BerlinStrategie 2030 sets ambitious targets for the construction of new light rail infrastructure, expansion of cycling and pedestrian options, cancelling some road building schemes, a city-wide 30km/h speed limit, and removal of most traffic from Unter den Linden in central Berlin.

Expansion of S-Bahn services and the reopening of some regional lines are also proposed. Given the poor state of its finances, the City of Berlin will depend on successful lobbying of the German federal government to gain the additional funds necessary for some of its plans. Existing funds of €60m per annum will be allocated to the tram expansion project. No funds exist for additional trams so it seems likely some older vehicles will be retained at least in the short to medium-term.

Four tram projects already under development by Berlin Transport (BVG) will be prioritised for construction with work beginning as early as next year. These comprise:

- extension to Ostkreuz station,
- Berlin Main Station - Turmstrasse U-Bahn station
- Schöneweide - Wista Adlershof, and
- additional track Rahnsdorfer Strasse - Mahlsdorf S-Bahn station

In addition, five more tram lines will be developed in detail to enable construction to begin by 2021; these will see trams return to parts of the inner-city in the former West Berlin for the first time since the 1960s as well as expanding the already dense network in the eastern part of the city. The proposed routes include:

- Alexanderplatz - Kulturforum - Kleistpark - Rathaus Steglitz
- Turmstrasse U-Bahn - Mierendorffplatz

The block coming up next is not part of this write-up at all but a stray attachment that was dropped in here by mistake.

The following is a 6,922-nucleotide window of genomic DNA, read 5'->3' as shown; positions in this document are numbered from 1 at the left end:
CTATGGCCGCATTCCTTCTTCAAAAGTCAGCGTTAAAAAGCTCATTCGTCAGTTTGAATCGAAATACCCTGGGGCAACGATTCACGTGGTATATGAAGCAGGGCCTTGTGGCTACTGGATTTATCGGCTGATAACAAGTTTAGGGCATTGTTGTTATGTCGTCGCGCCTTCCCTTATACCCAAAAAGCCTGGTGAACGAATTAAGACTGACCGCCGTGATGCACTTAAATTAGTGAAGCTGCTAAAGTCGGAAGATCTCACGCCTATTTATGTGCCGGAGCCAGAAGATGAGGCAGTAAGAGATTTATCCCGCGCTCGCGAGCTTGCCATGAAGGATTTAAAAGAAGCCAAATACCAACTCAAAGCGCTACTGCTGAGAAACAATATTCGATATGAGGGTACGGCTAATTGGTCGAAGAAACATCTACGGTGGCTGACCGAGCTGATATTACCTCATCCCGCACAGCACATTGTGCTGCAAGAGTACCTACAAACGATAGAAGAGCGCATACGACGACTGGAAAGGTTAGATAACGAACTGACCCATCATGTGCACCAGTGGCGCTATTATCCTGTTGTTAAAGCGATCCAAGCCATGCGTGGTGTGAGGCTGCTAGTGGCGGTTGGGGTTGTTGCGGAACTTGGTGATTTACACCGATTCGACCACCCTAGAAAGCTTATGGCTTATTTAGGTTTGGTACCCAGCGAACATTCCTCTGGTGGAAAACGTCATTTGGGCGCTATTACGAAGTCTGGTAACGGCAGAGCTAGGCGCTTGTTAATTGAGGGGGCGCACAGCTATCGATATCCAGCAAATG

- Warschauer Strasse S-Bahn/U-Bahn station - Hermannplatz
- connection from Heinersdorf to the Blankenburger Pflasterweg development area, and
- Pankow - Heinersdorf - Weissensee.

The new city government also intends to carry out planning work for a further major expansion of the tram network for construction between 2021 and 2026. This comprises six routes which, if built, will give the western half of the city centre an extensive light rail network. These comprise:
- Schöneweide S-Bahn station - Sonnenallee - Hermannplatz - Potsdamer Platz
- Potsdamer Platz - Wittenbergplatz/Zoologischer Garten;
- Mierendorffplatz - Jungfernheide - Tegel airport redevelopment area
- Pankow - Wollankstrasse - Turmstrasse - Mierendorffplatz - Luisenplatz
- (Alexanderplatz -) Spittelmarkt - Lindenstrasse - Hallesches Tor – Mehringdamm, and
- Johannisthal - Zwickauer Damm U-Bahn station.

S-Bahn to Nauen

Increased frequencies on the S-Bahn suburban rail network, including a five-minute frequency for the Ring services are also part of the new coalitions' priorities. Plans for expansion of S-Bahn services west from Berlin Spandau via Falkensee to Nauen are supported. This plan also has strong backing from the neighbouring state of Brandenburg, although costs are estimated at €250m.

The coalition wants to take steps to give future administrations greater autonomy from DB Regio for S-Bahn operation and plans to create a rolling stock company to take ownership of the S-Bahn rolling stock fleet from 2028 onwards.

In addition, Berlin wants DB Networks to double-track the numerous remaining stretches of single track on the S-Bahn network and speed up the construction of the second and third phases of the Line S21 project which links the Ringbahn with Berlin Main Station, which would eventually connect with other S-Bahn lines south of Potsdamer Platz. The new government also supports the construction of the proposed Perleberger Brücke station north of Berlin Main Station, omitted from the current S21 project on cost grounds.

Regional reopenings

Support for reopening of regional lines for passenger services is also part of the new coalition’s transport policy. These include the NEB-owned Basdorf - Berlin Wilhelmsruh (- Berlin Gesundbrunnen) Heidekraut Line, much of which remains in use for freight traffic and the Berlin Schönholz - Hennigsdorf section of the Kremmener Line, which would enable the operation of through services to Gesundbrunnen and Berlin Main Station. This largely single -track line is currently used by S-Bahn trains but not regional services towards Pritzwalk.

The new city government wants to see better connections to major cities in neighbouring countries specifically Szczecin and Wroclaw in Poland and Prague in the Czech Republic.